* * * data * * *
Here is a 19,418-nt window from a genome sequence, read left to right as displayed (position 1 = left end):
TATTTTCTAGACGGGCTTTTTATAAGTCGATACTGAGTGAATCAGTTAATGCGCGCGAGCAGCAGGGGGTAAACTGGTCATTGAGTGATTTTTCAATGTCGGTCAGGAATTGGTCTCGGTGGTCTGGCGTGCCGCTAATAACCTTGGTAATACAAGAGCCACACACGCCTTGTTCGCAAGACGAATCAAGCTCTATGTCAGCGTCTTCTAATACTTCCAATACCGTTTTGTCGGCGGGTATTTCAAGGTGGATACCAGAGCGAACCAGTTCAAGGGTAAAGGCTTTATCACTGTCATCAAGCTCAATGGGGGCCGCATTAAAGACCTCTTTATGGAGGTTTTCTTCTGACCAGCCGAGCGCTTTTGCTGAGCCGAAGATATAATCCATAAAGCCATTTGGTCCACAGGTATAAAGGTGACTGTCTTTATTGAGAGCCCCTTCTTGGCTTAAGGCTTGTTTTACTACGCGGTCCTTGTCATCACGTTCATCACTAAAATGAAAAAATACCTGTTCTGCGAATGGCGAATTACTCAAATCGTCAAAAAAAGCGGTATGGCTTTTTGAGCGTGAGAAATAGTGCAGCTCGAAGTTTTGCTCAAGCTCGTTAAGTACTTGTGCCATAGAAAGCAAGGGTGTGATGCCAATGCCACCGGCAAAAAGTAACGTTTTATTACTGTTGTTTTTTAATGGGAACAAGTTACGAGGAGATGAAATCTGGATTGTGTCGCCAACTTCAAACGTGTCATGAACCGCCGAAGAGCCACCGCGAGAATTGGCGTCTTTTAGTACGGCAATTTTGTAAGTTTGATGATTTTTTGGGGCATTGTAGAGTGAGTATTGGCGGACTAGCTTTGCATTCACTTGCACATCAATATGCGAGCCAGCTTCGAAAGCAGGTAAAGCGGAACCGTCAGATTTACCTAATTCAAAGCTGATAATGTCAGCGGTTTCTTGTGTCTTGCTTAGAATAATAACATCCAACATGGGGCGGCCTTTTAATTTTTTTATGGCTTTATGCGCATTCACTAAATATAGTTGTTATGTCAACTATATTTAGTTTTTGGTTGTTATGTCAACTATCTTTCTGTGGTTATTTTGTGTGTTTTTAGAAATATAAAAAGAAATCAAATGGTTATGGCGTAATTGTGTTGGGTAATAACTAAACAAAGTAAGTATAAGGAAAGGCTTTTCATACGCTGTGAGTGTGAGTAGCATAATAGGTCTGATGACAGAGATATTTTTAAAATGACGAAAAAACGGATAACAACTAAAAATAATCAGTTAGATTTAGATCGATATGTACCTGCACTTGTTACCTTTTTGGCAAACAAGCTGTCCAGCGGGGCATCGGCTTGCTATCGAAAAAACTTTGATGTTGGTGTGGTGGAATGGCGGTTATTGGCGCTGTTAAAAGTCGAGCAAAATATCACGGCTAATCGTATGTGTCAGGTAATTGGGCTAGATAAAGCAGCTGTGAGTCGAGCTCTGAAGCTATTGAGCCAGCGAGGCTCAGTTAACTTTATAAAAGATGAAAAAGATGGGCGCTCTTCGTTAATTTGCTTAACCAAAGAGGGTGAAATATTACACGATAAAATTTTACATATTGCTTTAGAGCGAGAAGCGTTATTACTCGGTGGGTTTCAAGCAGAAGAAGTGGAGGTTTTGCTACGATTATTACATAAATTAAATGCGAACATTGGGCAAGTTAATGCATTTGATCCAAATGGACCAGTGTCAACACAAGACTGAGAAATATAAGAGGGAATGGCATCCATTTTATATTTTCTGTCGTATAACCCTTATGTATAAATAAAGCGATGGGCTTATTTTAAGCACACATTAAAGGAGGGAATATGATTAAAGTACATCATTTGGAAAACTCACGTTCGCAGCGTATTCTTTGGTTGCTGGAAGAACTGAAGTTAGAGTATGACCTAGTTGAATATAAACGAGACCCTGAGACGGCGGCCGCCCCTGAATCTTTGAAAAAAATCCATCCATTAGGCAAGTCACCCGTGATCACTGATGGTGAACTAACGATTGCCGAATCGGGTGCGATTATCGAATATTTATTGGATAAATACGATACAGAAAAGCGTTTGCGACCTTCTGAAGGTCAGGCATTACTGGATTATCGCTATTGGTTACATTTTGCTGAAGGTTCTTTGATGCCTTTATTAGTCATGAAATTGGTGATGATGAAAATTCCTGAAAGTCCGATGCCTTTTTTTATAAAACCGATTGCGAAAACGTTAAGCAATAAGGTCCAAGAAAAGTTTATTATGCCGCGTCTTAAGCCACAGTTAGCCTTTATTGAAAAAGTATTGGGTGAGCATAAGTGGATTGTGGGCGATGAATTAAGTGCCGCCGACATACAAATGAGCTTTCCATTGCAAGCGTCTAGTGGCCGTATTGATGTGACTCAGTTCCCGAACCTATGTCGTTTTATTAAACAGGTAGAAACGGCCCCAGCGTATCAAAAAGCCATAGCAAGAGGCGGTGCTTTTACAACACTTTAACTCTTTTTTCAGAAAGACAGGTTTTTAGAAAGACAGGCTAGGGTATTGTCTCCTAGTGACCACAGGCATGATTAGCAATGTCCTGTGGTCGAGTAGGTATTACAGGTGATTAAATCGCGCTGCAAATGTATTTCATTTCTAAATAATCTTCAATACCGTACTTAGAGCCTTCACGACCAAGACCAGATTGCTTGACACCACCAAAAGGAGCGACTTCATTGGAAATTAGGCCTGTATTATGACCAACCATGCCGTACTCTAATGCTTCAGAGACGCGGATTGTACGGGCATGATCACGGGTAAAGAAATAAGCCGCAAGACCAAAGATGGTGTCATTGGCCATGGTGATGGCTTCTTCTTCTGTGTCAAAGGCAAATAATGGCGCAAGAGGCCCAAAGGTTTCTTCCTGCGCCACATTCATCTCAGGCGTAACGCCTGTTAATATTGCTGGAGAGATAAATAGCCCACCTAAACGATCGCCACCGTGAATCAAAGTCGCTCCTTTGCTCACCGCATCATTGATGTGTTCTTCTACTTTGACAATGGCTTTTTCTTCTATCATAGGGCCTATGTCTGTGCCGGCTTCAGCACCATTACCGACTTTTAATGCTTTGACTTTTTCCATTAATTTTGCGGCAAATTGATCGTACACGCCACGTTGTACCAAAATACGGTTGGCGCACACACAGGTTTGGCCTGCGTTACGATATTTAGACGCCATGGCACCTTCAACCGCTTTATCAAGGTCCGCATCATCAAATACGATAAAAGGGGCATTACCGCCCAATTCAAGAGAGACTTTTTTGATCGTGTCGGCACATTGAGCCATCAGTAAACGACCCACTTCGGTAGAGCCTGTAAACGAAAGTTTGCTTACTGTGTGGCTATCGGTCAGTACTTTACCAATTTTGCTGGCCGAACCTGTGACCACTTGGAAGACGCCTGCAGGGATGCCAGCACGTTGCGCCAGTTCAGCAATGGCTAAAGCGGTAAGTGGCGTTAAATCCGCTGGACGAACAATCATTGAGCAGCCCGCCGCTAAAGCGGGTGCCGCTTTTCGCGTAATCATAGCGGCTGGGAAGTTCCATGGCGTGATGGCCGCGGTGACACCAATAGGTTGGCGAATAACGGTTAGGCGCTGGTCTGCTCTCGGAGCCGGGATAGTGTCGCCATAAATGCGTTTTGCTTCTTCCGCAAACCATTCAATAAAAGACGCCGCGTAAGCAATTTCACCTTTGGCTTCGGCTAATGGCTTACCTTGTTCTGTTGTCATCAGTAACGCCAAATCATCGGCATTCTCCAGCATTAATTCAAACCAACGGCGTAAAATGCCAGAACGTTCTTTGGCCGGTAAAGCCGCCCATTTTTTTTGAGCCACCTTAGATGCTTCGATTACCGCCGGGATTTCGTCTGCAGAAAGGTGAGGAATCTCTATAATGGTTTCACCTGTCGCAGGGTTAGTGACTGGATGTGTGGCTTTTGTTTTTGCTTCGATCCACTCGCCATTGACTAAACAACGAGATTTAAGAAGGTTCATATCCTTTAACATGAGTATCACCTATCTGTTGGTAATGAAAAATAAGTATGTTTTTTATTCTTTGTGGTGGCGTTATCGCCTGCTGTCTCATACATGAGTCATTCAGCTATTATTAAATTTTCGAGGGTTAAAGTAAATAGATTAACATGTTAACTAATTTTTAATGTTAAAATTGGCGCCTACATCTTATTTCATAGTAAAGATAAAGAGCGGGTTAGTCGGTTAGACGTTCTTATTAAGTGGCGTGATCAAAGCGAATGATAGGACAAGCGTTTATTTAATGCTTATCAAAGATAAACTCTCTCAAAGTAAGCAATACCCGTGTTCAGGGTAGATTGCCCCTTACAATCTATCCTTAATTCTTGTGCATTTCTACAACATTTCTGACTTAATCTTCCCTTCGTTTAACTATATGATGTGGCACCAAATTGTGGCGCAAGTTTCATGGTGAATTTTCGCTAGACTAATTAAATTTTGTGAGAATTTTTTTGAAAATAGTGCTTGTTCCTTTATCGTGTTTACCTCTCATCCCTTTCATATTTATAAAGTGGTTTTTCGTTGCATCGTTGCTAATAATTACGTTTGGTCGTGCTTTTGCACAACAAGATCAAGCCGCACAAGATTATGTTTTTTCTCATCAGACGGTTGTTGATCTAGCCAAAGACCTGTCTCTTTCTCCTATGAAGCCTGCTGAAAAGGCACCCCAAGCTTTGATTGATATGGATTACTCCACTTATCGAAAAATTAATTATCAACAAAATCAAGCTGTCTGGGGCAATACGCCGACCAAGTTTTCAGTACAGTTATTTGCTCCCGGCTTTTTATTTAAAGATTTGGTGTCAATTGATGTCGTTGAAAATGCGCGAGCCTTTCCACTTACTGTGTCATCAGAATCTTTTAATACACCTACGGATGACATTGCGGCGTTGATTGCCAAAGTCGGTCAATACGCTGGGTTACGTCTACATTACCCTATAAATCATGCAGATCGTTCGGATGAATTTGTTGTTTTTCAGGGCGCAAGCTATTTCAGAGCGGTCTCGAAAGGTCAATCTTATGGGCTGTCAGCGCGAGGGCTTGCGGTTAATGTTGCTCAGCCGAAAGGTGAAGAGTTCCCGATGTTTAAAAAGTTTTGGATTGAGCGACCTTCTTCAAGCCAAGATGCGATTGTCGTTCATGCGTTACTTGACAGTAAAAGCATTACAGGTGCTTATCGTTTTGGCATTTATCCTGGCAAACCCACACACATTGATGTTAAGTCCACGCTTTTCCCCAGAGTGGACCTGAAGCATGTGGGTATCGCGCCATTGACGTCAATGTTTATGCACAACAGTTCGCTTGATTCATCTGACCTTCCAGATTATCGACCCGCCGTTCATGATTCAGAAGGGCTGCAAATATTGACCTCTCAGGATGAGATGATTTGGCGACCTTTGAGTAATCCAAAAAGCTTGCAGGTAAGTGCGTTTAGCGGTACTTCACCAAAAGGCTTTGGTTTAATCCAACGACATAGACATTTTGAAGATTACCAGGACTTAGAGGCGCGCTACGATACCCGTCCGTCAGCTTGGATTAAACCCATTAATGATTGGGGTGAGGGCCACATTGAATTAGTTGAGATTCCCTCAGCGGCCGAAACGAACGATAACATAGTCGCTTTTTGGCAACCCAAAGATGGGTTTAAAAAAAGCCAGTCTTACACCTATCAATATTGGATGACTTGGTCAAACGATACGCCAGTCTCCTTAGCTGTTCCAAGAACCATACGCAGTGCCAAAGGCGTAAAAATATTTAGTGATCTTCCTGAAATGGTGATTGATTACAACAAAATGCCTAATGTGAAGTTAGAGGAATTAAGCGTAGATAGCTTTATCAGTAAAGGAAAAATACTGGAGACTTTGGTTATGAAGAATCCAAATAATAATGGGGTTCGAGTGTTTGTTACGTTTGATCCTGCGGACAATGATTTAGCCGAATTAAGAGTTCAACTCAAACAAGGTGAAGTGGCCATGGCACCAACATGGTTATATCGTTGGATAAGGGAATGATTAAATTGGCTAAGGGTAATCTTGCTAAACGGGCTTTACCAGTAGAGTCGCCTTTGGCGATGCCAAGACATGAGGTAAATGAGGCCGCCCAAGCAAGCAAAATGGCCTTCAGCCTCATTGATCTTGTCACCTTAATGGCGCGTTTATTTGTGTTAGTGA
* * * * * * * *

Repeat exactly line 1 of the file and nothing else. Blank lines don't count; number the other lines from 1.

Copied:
Here is a 19,418-nt window from a genome sequence, read left to right as displayed (position 1 = left end):